Archive for January 26th, 2010

Jan 26, '10

Until now it was widely believed that the only defense against relay attacks was distance bounding. In a paper presented today at Financial Cryptography 2010 we introduce a conceptually new approach for detecting and preventing relay attacks, using multichannel protocols.

We have been working on multichannel protocols since 2005. Different channels have different advantages and disadvantages and therefore one may build a better security protocol by combining different channels for different messages in the protocol trace. (For example a radio channel like Bluetooth has high bandwidth, low latency and good usability but leaves you in doubt as to whether the message really came from the announced sender; whereas a visual channel in which you acquire a barcode with a scanner or camera has low bandwidth and poorer usability but gives stronger assurance about where the message came from.)

In this new paper we apply the multichannel paradigm to the problem of countering relay attacks. We introduce a family of protocols in which at least one message is sent over a special “unrelayable” channel. The core idea is that one channel connects the verifier to the principal with whom she shares the prearranged secret K, while another channel (the unrelayable one) connects her to the prover who is actually in front of her; and the men in the middle, however much they relay, can’t get it right on both of these channels simultaneously.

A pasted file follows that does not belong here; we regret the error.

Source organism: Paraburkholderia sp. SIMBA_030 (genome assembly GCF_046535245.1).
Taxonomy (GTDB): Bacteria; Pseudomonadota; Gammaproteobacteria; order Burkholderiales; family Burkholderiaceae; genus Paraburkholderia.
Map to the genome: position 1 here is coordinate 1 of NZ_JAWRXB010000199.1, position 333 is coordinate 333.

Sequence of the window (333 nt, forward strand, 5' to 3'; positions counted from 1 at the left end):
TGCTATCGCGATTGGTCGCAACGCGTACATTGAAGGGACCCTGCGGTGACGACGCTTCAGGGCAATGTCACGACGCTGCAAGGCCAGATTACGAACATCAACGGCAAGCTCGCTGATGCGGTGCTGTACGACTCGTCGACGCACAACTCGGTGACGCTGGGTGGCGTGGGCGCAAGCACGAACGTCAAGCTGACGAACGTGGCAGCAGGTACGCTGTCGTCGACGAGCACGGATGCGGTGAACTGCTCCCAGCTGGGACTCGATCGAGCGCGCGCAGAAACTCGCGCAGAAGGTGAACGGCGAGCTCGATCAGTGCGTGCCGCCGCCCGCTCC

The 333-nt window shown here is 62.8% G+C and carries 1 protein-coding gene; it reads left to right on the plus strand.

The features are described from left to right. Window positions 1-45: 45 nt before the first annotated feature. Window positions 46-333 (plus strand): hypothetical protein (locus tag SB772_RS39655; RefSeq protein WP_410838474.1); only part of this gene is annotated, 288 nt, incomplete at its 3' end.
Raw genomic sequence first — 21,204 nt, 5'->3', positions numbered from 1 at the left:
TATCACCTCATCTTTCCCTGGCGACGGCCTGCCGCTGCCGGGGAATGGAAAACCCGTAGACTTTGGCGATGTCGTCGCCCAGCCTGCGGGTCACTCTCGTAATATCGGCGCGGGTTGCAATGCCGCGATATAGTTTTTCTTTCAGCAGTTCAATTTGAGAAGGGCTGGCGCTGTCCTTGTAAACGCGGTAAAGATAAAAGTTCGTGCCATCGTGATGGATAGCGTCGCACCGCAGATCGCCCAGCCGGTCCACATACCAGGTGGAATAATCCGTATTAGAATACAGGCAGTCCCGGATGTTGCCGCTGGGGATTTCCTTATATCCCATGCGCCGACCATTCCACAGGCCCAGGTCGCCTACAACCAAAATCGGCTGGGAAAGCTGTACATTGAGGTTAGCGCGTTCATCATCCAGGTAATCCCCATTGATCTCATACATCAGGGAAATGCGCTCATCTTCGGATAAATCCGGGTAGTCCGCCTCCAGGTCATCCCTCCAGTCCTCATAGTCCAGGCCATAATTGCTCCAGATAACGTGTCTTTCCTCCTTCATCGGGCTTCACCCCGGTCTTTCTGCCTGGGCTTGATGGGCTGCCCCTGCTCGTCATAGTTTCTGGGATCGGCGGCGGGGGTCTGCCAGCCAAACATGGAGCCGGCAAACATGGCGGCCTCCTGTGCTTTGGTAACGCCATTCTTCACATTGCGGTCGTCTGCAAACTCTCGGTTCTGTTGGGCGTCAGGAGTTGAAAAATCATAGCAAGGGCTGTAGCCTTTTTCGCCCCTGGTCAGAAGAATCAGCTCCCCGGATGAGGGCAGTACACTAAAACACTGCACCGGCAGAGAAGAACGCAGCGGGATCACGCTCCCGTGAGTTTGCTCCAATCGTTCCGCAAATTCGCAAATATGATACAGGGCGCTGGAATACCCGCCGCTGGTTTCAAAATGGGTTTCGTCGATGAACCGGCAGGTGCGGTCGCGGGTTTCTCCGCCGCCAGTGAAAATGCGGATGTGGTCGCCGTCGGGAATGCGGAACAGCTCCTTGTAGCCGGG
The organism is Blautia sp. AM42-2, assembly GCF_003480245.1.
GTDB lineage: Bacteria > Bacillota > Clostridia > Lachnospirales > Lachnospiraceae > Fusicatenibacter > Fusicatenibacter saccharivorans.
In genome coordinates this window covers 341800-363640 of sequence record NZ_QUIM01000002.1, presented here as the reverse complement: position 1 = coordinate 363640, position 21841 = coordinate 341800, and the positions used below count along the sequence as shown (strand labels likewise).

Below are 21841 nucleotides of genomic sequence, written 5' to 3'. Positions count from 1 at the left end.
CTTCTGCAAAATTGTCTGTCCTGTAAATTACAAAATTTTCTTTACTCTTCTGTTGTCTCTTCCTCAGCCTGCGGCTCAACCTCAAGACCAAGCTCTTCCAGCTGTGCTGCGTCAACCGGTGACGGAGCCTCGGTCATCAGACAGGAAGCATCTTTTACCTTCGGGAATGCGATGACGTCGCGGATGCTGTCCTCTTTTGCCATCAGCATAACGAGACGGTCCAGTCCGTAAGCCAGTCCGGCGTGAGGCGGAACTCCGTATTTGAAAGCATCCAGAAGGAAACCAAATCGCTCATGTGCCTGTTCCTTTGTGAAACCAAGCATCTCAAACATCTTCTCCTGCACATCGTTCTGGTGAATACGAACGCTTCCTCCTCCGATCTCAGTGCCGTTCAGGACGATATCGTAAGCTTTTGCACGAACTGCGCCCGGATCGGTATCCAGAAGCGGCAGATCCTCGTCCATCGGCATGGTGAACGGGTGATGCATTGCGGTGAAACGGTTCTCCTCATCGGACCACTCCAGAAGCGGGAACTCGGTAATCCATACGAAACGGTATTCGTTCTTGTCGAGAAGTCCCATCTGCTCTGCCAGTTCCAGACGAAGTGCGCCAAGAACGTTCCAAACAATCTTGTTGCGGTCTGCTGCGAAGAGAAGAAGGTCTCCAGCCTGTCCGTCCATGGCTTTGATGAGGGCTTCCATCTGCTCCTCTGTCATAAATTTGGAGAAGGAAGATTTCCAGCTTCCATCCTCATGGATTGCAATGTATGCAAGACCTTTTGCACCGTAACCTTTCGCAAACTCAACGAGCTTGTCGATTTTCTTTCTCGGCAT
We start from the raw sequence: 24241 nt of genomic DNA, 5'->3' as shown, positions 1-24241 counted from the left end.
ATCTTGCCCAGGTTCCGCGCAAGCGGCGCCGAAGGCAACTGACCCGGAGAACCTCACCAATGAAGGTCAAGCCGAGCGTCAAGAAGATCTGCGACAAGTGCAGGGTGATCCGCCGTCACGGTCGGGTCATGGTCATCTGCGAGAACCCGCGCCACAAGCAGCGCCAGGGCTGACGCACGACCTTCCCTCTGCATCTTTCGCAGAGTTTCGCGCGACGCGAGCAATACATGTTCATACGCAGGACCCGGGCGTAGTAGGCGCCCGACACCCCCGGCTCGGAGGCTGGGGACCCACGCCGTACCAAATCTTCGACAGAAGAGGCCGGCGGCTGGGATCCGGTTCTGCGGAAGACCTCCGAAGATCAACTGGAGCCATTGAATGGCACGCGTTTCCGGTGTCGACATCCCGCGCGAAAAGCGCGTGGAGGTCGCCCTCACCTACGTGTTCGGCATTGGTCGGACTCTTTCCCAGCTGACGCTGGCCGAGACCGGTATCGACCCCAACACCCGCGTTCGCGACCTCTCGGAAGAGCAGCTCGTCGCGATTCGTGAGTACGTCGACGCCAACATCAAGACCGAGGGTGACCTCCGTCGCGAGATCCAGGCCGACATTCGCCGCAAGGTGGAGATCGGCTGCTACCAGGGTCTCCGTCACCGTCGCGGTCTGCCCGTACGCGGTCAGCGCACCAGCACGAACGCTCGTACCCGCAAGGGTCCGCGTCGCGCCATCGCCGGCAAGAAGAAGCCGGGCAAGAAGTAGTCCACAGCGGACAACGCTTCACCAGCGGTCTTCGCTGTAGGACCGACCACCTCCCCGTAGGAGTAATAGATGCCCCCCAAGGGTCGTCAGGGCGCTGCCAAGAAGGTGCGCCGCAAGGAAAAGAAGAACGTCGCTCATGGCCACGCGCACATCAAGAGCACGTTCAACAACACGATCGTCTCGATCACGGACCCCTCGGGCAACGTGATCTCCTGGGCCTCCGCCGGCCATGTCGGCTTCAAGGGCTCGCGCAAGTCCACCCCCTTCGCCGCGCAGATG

We convey this idea with several stories. Don’t take them too literally but they let us illustrate and discuss all the key security points.

Don't let anyone else reuse this banknote!

This work is exciting for us because it opens up a new field. We look forward to other researchers following it up with implementations of unrelayable channels and with formal tools for the analysis of such protocols.

Frank Stajano, Ford-Long Wong, Bruce Christianson. Multichannel protocols to prevent relay attacks (preliminary; the final revised version of the full paper will be published in Springer LNCS)

Jan 26, '10

Online transactions with credit cards or debit cards are increasingly verified using the 3D Secure system, which is branded as “Verified by VISA” and “MasterCard SecureCode”. This is now the most widely-used single sign-on scheme ever, with over 200 million cardholders registered. It’s getting hard to shop online without being forced to use it.

In a paper I’m presenting today at Financial Cryptography, Steven Murdoch and I analyse 3D Secure. From the engineering point of view, it does just about everything wrong, and it’s becoming a fat target for phishing. So why did it succeed in the marketplace?

Quite simply, it has strong incentives for adoption. Merchants who use it push liability for fraud back to banks, who in turn push it on to cardholders. Properly designed single sign-on systems, like OpenID and InfoCard, can’t offer anything like this. So this is yet another case where security economics trumps security engineering, but in a predatory way that leaves cardholders less secure. We conclude with a suggestion on what bank regulators might do to fix the problem.

Update (2010-01-27): There has been some follow-up media coverage

Update (2010-01-28): The New Scientist also has the story, as has Ars Technica.


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